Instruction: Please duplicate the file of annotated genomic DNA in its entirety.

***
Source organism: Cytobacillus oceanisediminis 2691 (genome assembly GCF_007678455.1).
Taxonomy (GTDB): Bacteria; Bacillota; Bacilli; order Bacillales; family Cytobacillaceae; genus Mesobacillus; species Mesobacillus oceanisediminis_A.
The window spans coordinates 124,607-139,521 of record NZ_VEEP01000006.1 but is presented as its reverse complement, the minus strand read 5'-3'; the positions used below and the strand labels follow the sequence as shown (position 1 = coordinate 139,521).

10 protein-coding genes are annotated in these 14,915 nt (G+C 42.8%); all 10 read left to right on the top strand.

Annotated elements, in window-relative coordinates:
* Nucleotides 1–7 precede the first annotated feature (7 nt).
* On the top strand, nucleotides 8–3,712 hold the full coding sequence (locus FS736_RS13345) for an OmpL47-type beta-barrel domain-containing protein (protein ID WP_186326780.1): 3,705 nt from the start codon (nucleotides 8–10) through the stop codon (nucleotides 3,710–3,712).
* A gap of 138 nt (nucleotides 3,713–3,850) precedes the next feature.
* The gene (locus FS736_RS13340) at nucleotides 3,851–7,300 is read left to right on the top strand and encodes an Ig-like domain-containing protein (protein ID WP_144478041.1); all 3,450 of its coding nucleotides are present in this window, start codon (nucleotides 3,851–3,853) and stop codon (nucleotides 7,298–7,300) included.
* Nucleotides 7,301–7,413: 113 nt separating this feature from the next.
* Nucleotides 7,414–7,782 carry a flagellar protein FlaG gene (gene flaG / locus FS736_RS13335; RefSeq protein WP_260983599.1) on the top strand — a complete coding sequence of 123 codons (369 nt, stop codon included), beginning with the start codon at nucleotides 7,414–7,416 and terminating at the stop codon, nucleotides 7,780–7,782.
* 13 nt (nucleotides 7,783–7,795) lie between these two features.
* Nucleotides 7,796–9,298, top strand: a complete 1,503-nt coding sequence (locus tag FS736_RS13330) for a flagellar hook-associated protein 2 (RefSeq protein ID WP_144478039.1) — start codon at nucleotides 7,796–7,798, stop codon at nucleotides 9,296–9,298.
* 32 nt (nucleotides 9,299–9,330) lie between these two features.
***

Source organism: Cytobacillus oceanisediminis 2691 (genome assembly GCF_007678455.1).
Taxonomy (GTDB): Bacteria; Bacillota; Bacilli; order Bacillales; family Cytobacillaceae; genus Mesobacillus; species Mesobacillus oceanisediminis_A.
The window spans coordinates 124,607-139,521 of record NZ_VEEP01000006.1 but is presented as its reverse complement, the minus strand read 5'-3'; the positions used below and the strand labels follow the sequence as shown (position 1 = coordinate 139,521).

10 protein-coding genes are annotated in these 14,915 nt (G+C 42.8%); all 10 read left to right on the top strand.

Annotated elements, in window-relative coordinates:
* Nucleotides 1–7 precede the first annotated feature (7 nt).
* On the top strand, nucleotides 8–3,712 hold the full coding sequence (locus FS736_RS13345) for an OmpL47-type beta-barrel domain-containing protein (protein ID WP_186326780.1): 3,705 nt from the start codon (nucleotides 8–10) through the stop codon (nucleotides 3,710–3,712).
* A gap of 138 nt (nucleotides 3,713–3,850) precedes the next feature.
* The gene (locus FS736_RS13340) at nucleotides 3,851–7,300 is read left to right on the top strand and encodes an Ig-like domain-containing protein (protein ID WP_144478041.1); all 3,450 of its coding nucleotides are present in this window, start codon (nucleotides 3,851–3,853) and stop codon (nucleotides 7,298–7,300) included.
* Nucleotides 7,301–7,413: 113 nt separating this feature from the next.
* Nucleotides 7,414–7,782 carry a flagellar protein FlaG gene (gene flaG / locus FS736_RS13335; RefSeq protein WP_260983599.1) on the top strand — a complete coding sequence of 123 codons (369 nt, stop codon included), beginning with the start codon at nucleotides 7,414–7,416 and terminating at the stop codon, nucleotides 7,780–7,782.
* 13 nt (nucleotides 7,783–7,795) lie between these two features.
* Nucleotides 7,796–9,298, top strand: a complete 1,503-nt coding sequence (locus tag FS736_RS13330) for a flagellar hook-associated protein 2 (RefSeq protein ID WP_144478039.1) — start codon at nucleotides 7,796–7,798, stop codon at nucleotides 9,296–9,298.
* 32 nt (nucleotides 9,299–9,330) lie between these two features.